Liquor Companies Are Turning Their Vodka Brown To Appeal To Millennials

Mark Willingham Uncategorized

Liquor Companies Are Turning Their Vodka Brown To Appeal To Millennials



By Gaby Del Valle

October 10, 2016

Vodka, once the most frequently pilfered spirt from a parent’s liquor cabinet, is becoming passé—and liquor companies are starting to age their clear boozes a little longer to make them more appealing to millennials, who’ve hitched their drinking wagons to whiskey.


According to Quartz, dwindling vodka sales have severely impacted the profits of liquor companies like Diago and Pernod Ricard, which own Smirnoff and Absolut, respectively. Here’s the problem: even though millennials are broke and unemployed, we love fancy brown liquor. Vodka sales may be going down, but bourbon and whiskey sales are way up.


Millennials are older now, and we’re more discerning. We’re past the age where it’s cool to fill a water bottle with vodka, and we’re way past the age where it’s acceptable to drink sickly-sweet marshmallow or pumpkin spice-flavored vodka.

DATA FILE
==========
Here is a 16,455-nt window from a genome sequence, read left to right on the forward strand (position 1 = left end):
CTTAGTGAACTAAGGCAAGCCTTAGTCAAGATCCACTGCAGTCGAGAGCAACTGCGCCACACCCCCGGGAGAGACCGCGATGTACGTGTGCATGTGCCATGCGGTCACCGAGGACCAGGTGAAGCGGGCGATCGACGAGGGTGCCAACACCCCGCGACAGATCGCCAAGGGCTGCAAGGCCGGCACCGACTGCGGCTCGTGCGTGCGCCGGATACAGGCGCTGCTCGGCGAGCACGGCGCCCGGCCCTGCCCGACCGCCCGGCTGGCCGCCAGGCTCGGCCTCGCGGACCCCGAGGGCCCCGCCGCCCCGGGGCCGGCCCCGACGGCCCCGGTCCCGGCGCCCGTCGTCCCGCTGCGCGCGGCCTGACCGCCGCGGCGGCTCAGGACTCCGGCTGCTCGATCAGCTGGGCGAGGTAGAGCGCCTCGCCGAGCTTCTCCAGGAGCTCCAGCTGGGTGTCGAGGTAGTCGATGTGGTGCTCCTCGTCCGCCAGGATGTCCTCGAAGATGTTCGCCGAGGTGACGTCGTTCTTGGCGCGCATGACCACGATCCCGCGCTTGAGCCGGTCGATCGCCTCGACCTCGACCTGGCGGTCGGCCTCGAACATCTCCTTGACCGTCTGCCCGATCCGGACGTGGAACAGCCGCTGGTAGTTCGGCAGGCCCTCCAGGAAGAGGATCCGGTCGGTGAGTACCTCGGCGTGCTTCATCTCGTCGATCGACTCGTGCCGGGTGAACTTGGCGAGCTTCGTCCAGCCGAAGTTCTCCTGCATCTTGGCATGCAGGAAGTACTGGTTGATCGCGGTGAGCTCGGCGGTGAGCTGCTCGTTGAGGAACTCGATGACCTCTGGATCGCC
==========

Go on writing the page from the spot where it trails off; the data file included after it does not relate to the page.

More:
As a result, some liquor companies are beginning to produce barrel-aged gins and vodkas, which are both darker and fancier-sounding than their non-barrel-aged counterparts. Others are investing in smaller craft labels in an effort to appeal to the youth. Constellation Brands, the company behind Svedka, Black Velvet Canadian whiskey, and Casa Noble Tequila, purchased the Utah-based High West craft whiskey distillery for $160 million last week.


“People are generally trading up,” Moody’s senior beverage analyst told Quartz. “Folks want craft beer because it’s new and sexy. Instead of chugging kegs of cheap beer, they’d rather be selective and pay up.”


Finally, millennial-pandering I can get behind.